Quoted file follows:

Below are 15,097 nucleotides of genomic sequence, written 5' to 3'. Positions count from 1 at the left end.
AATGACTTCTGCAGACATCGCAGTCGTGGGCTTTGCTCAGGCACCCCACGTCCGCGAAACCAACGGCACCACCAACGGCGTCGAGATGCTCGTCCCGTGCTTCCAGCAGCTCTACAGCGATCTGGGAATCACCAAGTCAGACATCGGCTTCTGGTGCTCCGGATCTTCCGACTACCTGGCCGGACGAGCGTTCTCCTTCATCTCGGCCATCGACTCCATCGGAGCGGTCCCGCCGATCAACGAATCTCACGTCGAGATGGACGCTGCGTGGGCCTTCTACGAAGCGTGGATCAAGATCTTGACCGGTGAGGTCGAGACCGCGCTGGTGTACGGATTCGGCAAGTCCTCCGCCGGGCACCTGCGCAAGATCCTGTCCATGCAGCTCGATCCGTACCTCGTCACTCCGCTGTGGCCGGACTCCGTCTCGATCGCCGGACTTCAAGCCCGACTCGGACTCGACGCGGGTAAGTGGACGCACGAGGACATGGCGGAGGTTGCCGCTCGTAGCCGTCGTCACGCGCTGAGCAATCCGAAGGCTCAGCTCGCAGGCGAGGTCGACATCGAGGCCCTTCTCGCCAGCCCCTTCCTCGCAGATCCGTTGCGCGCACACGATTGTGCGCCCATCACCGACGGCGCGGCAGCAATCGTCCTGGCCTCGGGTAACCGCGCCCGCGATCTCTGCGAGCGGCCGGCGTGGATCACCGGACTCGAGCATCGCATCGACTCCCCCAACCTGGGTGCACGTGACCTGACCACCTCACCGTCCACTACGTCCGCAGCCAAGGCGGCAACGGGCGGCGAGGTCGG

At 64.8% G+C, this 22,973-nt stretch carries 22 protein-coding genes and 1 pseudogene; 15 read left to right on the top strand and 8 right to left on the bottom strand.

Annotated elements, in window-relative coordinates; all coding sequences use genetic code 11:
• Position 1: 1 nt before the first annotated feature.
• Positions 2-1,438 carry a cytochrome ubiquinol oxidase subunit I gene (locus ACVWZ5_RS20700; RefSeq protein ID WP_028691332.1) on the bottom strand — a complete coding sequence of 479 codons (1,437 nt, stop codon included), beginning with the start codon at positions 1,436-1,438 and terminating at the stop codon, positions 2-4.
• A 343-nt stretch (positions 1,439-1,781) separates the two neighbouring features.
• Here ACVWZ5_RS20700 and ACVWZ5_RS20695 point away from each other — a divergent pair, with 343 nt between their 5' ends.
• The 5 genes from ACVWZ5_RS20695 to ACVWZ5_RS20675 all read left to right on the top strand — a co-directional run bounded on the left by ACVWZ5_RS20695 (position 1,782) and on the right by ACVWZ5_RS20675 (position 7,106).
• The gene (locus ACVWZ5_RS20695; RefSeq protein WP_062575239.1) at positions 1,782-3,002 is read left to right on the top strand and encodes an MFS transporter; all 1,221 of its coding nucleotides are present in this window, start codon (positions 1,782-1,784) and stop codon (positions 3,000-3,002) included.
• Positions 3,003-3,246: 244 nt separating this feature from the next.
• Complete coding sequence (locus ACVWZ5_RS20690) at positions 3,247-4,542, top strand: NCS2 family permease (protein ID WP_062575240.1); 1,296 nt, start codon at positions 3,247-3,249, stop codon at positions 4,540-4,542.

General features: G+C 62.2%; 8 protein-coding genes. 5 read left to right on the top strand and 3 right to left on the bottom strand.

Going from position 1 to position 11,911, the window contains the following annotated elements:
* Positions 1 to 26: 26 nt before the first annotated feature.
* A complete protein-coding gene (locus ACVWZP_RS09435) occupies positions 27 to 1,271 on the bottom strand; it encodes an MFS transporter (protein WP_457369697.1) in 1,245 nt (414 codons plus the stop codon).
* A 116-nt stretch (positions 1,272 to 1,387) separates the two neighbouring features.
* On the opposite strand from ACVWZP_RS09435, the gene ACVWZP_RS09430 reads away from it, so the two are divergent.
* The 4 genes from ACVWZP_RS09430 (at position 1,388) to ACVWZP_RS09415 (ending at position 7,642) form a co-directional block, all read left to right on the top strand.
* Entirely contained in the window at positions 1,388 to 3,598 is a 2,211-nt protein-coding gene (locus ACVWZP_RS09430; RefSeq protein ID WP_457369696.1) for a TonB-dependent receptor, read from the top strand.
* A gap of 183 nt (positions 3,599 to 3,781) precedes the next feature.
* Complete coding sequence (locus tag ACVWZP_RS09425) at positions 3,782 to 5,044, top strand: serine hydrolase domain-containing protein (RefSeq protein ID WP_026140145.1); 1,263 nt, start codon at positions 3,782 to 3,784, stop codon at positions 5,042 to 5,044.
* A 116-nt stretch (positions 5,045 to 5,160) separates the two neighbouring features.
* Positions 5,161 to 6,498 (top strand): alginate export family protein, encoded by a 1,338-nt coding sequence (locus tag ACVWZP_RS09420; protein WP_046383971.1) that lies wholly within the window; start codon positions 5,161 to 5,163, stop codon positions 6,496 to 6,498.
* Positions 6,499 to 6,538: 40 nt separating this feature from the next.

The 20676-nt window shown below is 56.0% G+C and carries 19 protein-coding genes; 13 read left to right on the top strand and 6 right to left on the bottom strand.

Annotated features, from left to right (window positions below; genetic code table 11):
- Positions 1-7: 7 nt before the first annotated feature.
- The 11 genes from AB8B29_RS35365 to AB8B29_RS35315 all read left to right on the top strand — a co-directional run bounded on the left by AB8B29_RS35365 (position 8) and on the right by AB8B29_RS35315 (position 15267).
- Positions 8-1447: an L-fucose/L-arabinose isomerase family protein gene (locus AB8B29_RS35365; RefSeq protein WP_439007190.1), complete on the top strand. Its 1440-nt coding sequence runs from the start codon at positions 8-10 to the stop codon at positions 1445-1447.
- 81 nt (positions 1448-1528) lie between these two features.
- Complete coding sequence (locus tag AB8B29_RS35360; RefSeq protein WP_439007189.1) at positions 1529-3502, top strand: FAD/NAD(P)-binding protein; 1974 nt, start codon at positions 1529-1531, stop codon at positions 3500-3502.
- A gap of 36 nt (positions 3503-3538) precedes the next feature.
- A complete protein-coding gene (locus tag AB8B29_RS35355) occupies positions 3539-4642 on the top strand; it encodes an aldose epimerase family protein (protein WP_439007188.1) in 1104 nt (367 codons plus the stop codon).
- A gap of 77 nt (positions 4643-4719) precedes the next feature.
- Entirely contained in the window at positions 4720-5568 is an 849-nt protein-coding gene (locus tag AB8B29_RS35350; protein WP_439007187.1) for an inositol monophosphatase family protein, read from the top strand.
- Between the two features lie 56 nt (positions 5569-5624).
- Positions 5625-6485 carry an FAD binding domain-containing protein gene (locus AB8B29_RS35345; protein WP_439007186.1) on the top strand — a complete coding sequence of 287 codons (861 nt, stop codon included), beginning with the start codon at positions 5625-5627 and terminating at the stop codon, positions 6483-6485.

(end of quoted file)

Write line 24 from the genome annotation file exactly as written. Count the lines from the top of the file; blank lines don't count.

* Positions 5,161 to 6,498 (top strand): alginate export family protein, encoded by a 1,338-nt coding sequence (locus tag ACVWZP_RS09420; protein WP_046383971.1) that lies wholly within the window; start codon positions 5,161 to 5,163, stop codon positions 6,496 to 6,498.